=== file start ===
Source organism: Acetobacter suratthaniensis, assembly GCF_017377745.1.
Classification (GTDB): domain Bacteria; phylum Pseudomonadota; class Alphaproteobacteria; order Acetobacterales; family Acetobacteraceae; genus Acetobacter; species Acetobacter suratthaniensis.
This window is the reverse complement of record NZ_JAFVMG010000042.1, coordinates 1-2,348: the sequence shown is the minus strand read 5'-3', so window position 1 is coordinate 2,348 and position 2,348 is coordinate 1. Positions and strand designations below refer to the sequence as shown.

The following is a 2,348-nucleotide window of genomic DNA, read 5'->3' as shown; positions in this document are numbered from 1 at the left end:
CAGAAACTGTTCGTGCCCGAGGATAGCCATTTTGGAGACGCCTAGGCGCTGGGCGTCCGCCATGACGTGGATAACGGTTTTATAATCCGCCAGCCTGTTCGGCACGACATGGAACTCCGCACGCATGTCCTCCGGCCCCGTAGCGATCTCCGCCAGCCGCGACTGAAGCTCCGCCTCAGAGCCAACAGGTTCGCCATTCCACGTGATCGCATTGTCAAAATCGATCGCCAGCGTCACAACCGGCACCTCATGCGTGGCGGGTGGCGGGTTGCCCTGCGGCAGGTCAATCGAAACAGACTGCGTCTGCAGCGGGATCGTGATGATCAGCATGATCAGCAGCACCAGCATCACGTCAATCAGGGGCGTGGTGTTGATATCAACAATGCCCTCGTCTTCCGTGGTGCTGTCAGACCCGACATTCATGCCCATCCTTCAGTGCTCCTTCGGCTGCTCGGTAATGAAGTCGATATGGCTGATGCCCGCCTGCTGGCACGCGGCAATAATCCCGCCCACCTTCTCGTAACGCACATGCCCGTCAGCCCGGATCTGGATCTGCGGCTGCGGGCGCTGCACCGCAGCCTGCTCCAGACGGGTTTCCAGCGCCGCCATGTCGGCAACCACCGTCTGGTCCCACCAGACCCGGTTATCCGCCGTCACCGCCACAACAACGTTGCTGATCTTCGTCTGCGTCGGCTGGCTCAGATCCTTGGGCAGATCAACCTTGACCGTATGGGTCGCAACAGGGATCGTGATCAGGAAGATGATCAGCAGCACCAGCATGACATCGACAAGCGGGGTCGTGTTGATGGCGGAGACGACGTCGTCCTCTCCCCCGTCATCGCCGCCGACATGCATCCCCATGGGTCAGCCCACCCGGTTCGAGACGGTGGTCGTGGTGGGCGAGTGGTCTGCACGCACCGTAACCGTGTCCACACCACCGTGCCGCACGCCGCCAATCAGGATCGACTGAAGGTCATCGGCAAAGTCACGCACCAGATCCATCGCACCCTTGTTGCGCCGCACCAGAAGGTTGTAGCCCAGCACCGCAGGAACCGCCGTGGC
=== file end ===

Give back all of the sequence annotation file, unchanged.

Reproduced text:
Source organism: Acetobacter suratthaniensis, assembly GCF_017377745.1.
Classification (GTDB): domain Bacteria; phylum Pseudomonadota; class Alphaproteobacteria; order Acetobacterales; family Acetobacteraceae; genus Acetobacter; species Acetobacter suratthaniensis.
This window is the reverse complement of record NZ_JAFVMG010000042.1, coordinates 1-2,348: the sequence shown is the minus strand read 5'-3', so window position 1 is coordinate 2,348 and position 2,348 is coordinate 1. Positions and strand designations below refer to the sequence as shown.

The following is a 2,348-nucleotide window of genomic DNA, read 5'->3' as shown; positions in this document are numbered from 1 at the left end:
CAGAAACTGTTCGTGCCCGAGGATAGCCATTTTGGAGACGCCTAGGCGCTGGGCGTCCGCCATGACGTGGATAACGGTTTTATAATCCGCCAGCCTGTTCGGCACGACATGGAACTCCGCACGCATGTCCTCCGGCCCCGTAGCGATCTCCGCCAGCCGCGACTGAAGCTCCGCCTCAGAGCCAACAGGTTCGCCATTCCACGTGATCGCATTGTCAAAATCGATCGCCAGCGTCACAACCGGCACCTCATGCGTGGCGGGTGGCGGGTTGCCCTGCGGCAGGTCAATCGAAACAGACTGCGTCTGCAGCGGGATCGTGATGATCAGCATGATCAGCAGCACCAGCATCACGTCAATCAGGGGCGTGGTGTTGATATCAACAATGCCCTCGTCTTCCGTGGTGCTGTCAGACCCGACATTCATGCCCATCCTTCAGTGCTCCTTCGGCTGCTCGGTAATGAAGTCGATATGGCTGATGCCCGCCTGCTGGCACGCGGCAATAATCCCGCCCACCTTCTCGTAACGCACATGCCCGTCAGCCCGGATCTGGATCTGCGGCTGCGGGCGCTGCACCGCAGCCTGCTCCAGACGGGTTTCCAGCGCCGCCATGTCGGCAACCACCGTCTGGTCCCACCAGACCCGGTTATCCGCCGTCACCGCCACAACAACGTTGCTGATCTTCGTCTGCGTCGGCTGGCTCAGATCCTTGGGCAGATCAACCTTGACCGTATGGGTCGCAACAGGGATCGTGATCAGGAAGATGATCAGCAGCACCAGCATGACATCGACAAGCGGGGTCGTGTTGATGGCGGAGACGACGTCGTCCTCTCCCCCGTCATCGCCGCCGACATGCATCCCCATGGGTCAGCCCACCCGGTTCGAGACGGTGGTCGTGGTGGGCGAGTGGTCTGCACGCACCGTAACCGTGTCCACACCACCGTGCCGCACGCCGCCAATCAGGATCGACTGAAGGTCATCGGCAAAGTCACGCACCAGATCCATCGCACCCTTGTTGCGCCGCACCAGAAGGTTGTAGCCCAGCACCGCAGGAACCGCCGTGGC